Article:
Wednesday, October 09, 2013

Just sayin' . . .

Friends and family know me to be opinionated.  I trust that, through the years, they have noticed that those opinions are tempered with a little more patience and compassion than they once were.  I can be quite dogmatic, stubborn and independent.  Sometimes that works to an advantage; sometimes not.  I would also trust that folks have witnessed a growing dependence on a faithful God and a willingness and need to share that with others.  This morning I am struck with opinions that compel me to write. 

Each morning I begin my quiet time with the daily reading from Jesus Calling.  This morning I felt absolutely terrible, maybe one of the worst  days since this leg of the journey began.  Last week's treatment shouldn't have hit me so hard; it was the first in the cycle and is usually tolerated well, but adding a flu shot to the mix delivered a double whammy.  I opened my eyes and wondered if I could make coffee, fix a bowl of cereal and get on with the day.  I felt terrible and I complained about it.  Then came the words for today written just for me:  You have been on a long, uphill journey, and your energy is almost spent. . . . I am pleased with your desire to stay close to Me.  There is one thing, however, that displeases Me:  your tendency to complain.. . . I understand better than anyone else the stresses and strains that have afflicted you. . . . Complaining to others is another matter altogether.  It opens the door to deadly sins such as self-pity and rage.  Whenever you are tempted to grumble, come to Me and talk it out.  As you open up to Me, I will put My thoughts in your mind and My song in your heart. 

I try not to complain, keep a stiff upper lip.  I may fool some of the people some of the time, but God knows my heart.  God knows my limitations and is ready to supply me with His strength.  My prayer is one of thanksgiving for pointing out my shortcomings and one of petition that I might not let the complaints rob me of God's song in my heart.

This, as you know, is Breast Cancer Awareness Month.  As a survivor and as one who is keenly aware of how this particular disease has touched the lives of many of my friends and family, I am glad to see the attention paid to awareness, but the presence of all the pink offends me--not sure why, but it does.  Just like seeing women in clothing that leaves nothing to the imagination and flaunts big bosoms.  Too many carry the scars of having a breast--or two--removed; too many live with the inconvenience of a prosthesis.  Most of them will wear their bras on October 13, because going without is uncomfortable and a nuisance.  So, what can you do?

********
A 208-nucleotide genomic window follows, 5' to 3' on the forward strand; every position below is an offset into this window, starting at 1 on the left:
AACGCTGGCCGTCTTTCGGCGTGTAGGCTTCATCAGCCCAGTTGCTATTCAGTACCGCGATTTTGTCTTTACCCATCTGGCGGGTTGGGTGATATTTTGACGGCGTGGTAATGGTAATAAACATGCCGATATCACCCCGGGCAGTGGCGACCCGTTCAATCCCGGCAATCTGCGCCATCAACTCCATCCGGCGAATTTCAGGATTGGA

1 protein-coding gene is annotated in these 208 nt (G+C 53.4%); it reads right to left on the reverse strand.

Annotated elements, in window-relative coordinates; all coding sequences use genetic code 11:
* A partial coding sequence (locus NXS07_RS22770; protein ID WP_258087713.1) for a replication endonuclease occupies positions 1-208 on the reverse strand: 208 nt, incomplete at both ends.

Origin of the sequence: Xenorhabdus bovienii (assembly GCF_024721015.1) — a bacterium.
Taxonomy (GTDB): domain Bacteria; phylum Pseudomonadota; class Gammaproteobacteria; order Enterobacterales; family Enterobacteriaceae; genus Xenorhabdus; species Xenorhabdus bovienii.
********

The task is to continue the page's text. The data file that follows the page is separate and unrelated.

*Start by reading my daughter's blog @ where she writes about her experience with her best friend's cancer.  I particularly like her suggestion to talk about "life," not "cancer."  Her words are appropriate not just for breast cancer, but other cancers as well.
*When you contribute to breast cancer research, be sure that most of your contribution goes to actual research, not administration and publicity. 
*Inform family members of their medical history.  I learned after the diagnosis process had begun, that my maternal grandmother had had breast cancer, certainly a fact that needed to be shared. 
*Be aware and stay informed.  Treatment has come a long way since my grandmother had it over sixty years ago or even since I was diagnosed in 1981.

The other thing that has gotten to me recently is Michael J. Fox's new "comedy."  Don't get me wrong.  I applaud the work he has done to raise both money and awareness for Parkinson's Disease.  I have read his autobiography.  I know having someone of his notoriety speak out has raised millions for PD research.  Because I admire him, I tuned in to watch the new show.  Maybe the whole PD experience is still too fresh; maybe remembering the decline of the love of your life is too painful, but I was offended by what I believed to be insensitivity toward those affected by the disease.  Mr. Fox's experience is that of one man; not any two PD experiences are the same.  Some people respond and continue living productive lives; others cannot.  Needless to say, I didn't watch again.  Poking fun at disability is not comedy. 

I pray that as I seek to have a "God listening heart," I will confess my complaints to the One who already knows them and will provide; that I would be tolerant and not indignant when my opinions are in the minority; that I would make concerns about cancer, PD, all illness, a matter of prayer.

Pastor Margaret

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